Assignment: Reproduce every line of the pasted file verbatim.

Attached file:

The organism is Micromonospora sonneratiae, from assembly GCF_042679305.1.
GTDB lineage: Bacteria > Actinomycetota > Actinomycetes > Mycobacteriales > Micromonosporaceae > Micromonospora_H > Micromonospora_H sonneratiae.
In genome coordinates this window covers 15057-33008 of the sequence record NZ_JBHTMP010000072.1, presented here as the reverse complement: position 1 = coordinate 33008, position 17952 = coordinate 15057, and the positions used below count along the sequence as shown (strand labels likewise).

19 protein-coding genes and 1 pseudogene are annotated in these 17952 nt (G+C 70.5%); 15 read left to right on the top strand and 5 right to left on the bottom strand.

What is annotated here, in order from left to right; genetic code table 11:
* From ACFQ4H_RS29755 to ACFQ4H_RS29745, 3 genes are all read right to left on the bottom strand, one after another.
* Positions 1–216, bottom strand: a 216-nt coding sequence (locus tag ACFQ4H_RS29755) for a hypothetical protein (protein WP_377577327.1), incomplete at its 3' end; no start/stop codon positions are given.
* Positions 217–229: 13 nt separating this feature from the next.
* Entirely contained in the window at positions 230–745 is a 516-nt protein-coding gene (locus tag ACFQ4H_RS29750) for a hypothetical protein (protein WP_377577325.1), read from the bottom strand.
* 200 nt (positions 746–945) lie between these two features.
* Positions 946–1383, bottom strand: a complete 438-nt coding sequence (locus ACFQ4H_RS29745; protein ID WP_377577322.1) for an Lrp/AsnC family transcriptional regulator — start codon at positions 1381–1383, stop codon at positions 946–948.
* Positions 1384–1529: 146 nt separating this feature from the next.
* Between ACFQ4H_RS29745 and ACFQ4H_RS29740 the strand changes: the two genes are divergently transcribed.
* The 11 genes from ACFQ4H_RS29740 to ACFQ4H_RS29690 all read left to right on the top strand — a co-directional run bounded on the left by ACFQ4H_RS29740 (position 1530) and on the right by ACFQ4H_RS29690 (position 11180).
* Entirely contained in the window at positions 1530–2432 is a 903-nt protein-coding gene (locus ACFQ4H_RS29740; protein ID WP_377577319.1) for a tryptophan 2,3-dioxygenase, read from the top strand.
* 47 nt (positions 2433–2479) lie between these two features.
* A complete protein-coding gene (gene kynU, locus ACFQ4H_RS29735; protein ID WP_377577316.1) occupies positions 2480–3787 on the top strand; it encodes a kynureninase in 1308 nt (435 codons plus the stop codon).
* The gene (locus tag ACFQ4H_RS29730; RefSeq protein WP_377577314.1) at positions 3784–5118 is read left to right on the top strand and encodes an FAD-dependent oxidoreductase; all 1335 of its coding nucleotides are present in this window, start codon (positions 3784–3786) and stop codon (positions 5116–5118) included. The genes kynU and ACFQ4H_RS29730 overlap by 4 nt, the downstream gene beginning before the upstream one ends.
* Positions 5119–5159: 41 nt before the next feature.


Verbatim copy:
The organism is Micromonospora sonneratiae, from assembly GCF_042679305.1.
GTDB lineage: Bacteria > Actinomycetota > Actinomycetes > Mycobacteriales > Micromonosporaceae > Micromonospora_H > Micromonospora_H sonneratiae.
In genome coordinates this window covers 15057-33008 of the sequence record NZ_JBHTMP010000072.1, presented here as the reverse complement: position 1 = coordinate 33008, position 17952 = coordinate 15057, and the positions used below count along the sequence as shown (strand labels likewise).

19 protein-coding genes and 1 pseudogene are annotated in these 17952 nt (G+C 70.5%); 15 read left to right on the top strand and 5 right to left on the bottom strand.

What is annotated here, in order from left to right; genetic code table 11:
* From ACFQ4H_RS29755 to ACFQ4H_RS29745, 3 genes are all read right to left on the bottom strand, one after another.
* Positions 1–216, bottom strand: a 216-nt coding sequence (locus tag ACFQ4H_RS29755) for a hypothetical protein (protein WP_377577327.1), incomplete at its 3' end; no start/stop codon positions are given.
* Positions 217–229: 13 nt separating this feature from the next.
* Entirely contained in the window at positions 230–745 is a 516-nt protein-coding gene (locus tag ACFQ4H_RS29750) for a hypothetical protein (protein WP_377577325.1), read from the bottom strand.
* 200 nt (positions 746–945) lie between these two features.
* Positions 946–1383, bottom strand: a complete 438-nt coding sequence (locus ACFQ4H_RS29745; protein ID WP_377577322.1) for an Lrp/AsnC family transcriptional regulator — start codon at positions 1381–1383, stop codon at positions 946–948.
* Positions 1384–1529: 146 nt separating this feature from the next.
* Between ACFQ4H_RS29745 and ACFQ4H_RS29740 the strand changes: the two genes are divergently transcribed.
* The 11 genes from ACFQ4H_RS29740 to ACFQ4H_RS29690 all read left to right on the top strand — a co-directional run bounded on the left by ACFQ4H_RS29740 (position 1530) and on the right by ACFQ4H_RS29690 (position 11180).
* Entirely contained in the window at positions 1530–2432 is a 903-nt protein-coding gene (locus ACFQ4H_RS29740; protein ID WP_377577319.1) for a tryptophan 2,3-dioxygenase, read from the top strand.
* 47 nt (positions 2433–2479) lie between these two features.
* A complete protein-coding gene (gene kynU, locus ACFQ4H_RS29735; protein ID WP_377577316.1) occupies positions 2480–3787 on the top strand; it encodes a kynureninase in 1308 nt (435 codons plus the stop codon).
* The gene (locus tag ACFQ4H_RS29730; RefSeq protein WP_377577314.1) at positions 3784–5118 is read left to right on the top strand and encodes an FAD-dependent oxidoreductase; all 1335 of its coding nucleotides are present in this window, start codon (positions 3784–3786) and stop codon (positions 5116–5118) included. The genes kynU and ACFQ4H_RS29730 overlap by 4 nt, the downstream gene beginning before the upstream one ends.
* Positions 5119–5159: 41 nt before the next feature.